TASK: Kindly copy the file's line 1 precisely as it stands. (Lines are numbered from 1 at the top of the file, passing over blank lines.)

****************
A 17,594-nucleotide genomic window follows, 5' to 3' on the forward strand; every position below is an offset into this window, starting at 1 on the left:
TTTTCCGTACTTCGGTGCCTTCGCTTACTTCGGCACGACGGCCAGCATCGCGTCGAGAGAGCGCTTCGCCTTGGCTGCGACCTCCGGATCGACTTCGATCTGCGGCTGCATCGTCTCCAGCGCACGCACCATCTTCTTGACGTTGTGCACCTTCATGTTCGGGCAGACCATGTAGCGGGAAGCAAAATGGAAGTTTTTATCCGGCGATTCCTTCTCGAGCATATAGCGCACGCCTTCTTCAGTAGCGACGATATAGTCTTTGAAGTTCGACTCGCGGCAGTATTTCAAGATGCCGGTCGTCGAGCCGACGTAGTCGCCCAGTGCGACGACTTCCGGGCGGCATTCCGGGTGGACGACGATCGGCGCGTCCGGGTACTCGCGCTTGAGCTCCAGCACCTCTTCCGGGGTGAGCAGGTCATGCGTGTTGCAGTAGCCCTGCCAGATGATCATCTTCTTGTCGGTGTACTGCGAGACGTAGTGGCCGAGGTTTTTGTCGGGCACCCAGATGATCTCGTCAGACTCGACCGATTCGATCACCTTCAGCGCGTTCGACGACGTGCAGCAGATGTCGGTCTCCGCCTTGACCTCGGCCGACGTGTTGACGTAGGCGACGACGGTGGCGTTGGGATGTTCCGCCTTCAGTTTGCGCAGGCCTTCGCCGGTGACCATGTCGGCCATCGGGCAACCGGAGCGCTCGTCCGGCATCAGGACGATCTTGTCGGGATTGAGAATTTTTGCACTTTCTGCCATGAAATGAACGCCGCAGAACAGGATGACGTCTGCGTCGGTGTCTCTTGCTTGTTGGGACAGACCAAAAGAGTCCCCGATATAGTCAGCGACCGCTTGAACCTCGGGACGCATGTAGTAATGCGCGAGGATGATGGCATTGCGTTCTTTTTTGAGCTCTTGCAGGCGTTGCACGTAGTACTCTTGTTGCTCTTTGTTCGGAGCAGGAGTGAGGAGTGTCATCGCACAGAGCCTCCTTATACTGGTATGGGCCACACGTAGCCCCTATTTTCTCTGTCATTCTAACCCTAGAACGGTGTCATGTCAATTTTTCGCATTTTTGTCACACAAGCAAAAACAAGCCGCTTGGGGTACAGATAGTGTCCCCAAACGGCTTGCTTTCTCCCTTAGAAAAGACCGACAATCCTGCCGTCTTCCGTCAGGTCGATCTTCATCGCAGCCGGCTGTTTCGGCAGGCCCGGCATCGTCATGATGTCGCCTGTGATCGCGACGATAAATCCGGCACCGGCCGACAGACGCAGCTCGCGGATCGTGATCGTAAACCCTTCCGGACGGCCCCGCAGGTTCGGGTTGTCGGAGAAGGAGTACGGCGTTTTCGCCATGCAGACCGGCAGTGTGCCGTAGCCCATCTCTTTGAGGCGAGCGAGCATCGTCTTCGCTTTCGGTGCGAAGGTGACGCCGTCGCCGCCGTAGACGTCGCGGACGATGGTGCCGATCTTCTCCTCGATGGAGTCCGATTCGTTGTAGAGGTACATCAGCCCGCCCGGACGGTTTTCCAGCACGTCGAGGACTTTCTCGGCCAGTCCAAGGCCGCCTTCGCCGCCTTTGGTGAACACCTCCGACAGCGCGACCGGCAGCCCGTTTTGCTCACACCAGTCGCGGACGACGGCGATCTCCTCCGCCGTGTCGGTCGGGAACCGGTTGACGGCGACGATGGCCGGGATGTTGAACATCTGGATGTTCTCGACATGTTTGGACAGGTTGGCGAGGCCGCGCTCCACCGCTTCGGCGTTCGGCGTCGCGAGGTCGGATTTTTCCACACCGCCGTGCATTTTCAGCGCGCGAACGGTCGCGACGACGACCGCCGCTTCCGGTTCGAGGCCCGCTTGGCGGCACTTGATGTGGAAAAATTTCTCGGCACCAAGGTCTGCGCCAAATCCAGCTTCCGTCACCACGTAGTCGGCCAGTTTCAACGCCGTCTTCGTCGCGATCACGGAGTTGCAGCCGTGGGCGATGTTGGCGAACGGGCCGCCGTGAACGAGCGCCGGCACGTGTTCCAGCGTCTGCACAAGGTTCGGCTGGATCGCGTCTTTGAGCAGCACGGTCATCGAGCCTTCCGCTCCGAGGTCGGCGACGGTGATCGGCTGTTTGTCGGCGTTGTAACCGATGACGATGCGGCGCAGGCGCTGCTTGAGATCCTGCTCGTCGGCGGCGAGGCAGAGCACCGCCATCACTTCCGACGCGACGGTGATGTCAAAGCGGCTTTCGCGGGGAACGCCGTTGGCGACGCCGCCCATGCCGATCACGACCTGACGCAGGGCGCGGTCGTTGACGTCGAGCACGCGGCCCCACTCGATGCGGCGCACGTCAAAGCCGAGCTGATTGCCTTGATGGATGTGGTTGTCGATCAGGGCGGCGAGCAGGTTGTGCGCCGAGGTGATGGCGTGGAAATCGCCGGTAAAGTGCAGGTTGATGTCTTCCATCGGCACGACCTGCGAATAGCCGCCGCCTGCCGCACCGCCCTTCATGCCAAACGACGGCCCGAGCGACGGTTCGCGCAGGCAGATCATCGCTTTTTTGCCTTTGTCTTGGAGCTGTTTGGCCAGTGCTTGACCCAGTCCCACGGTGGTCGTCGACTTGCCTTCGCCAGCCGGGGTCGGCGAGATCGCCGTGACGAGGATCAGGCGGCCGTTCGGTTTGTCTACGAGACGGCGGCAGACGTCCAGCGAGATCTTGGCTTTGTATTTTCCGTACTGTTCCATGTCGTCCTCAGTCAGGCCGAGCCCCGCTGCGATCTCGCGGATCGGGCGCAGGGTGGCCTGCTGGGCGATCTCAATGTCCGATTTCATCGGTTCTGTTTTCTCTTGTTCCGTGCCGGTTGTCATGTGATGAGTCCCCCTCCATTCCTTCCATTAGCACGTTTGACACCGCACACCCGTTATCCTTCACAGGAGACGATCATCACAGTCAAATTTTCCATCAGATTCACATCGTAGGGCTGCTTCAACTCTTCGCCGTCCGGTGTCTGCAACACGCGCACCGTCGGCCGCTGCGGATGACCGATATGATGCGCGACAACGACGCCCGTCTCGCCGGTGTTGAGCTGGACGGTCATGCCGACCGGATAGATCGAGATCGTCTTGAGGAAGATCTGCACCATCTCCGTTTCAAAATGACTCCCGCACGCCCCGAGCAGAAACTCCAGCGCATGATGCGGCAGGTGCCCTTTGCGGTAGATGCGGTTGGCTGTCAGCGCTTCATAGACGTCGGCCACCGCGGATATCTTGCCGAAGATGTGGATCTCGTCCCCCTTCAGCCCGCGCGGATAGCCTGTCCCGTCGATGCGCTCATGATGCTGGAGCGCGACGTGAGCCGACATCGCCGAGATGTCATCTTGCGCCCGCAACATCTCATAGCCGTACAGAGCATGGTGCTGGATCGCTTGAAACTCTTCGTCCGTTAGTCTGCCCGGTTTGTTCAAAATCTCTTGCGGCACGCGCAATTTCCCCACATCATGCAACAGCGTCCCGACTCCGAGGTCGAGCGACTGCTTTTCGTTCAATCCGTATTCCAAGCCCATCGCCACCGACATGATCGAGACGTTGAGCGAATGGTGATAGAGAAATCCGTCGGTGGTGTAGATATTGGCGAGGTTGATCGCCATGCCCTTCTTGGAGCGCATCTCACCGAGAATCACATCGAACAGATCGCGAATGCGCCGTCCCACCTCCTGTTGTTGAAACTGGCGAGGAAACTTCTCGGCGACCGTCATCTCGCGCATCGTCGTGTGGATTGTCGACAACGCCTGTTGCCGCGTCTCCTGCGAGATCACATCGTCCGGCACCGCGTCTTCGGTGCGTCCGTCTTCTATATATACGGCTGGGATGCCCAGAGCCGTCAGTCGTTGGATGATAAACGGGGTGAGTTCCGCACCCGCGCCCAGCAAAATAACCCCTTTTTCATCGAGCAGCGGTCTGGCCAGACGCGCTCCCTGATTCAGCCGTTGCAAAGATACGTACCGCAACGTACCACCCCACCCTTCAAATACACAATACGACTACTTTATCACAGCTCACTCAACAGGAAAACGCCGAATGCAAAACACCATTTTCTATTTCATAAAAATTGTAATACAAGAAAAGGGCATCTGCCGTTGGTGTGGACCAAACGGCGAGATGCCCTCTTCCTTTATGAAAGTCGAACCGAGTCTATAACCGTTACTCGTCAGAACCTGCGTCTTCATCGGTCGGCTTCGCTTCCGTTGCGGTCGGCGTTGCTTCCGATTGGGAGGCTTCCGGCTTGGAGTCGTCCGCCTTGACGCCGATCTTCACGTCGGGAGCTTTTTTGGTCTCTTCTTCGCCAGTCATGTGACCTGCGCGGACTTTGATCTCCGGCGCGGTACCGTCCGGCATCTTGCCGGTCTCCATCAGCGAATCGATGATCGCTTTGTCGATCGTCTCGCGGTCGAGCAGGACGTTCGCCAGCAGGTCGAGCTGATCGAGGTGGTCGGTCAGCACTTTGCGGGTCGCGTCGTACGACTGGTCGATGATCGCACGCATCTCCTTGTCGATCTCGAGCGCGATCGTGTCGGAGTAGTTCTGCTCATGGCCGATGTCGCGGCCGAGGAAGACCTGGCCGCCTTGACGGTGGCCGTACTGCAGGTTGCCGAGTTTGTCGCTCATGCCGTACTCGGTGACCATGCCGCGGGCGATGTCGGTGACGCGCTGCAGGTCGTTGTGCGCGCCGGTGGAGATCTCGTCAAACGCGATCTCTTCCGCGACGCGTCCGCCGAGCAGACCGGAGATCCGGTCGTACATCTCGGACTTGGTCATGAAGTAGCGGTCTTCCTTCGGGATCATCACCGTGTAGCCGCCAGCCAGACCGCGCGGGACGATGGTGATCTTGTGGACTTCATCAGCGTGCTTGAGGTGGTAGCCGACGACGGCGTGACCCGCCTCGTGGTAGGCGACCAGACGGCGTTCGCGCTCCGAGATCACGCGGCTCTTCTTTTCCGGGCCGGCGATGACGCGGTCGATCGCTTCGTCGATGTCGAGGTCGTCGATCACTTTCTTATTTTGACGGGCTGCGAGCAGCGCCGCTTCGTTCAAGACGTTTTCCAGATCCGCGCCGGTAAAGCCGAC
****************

A 17,594-nucleotide genomic window follows, 5' to 3' on the forward strand; every position below is an offset into this window, starting at 1 on the left: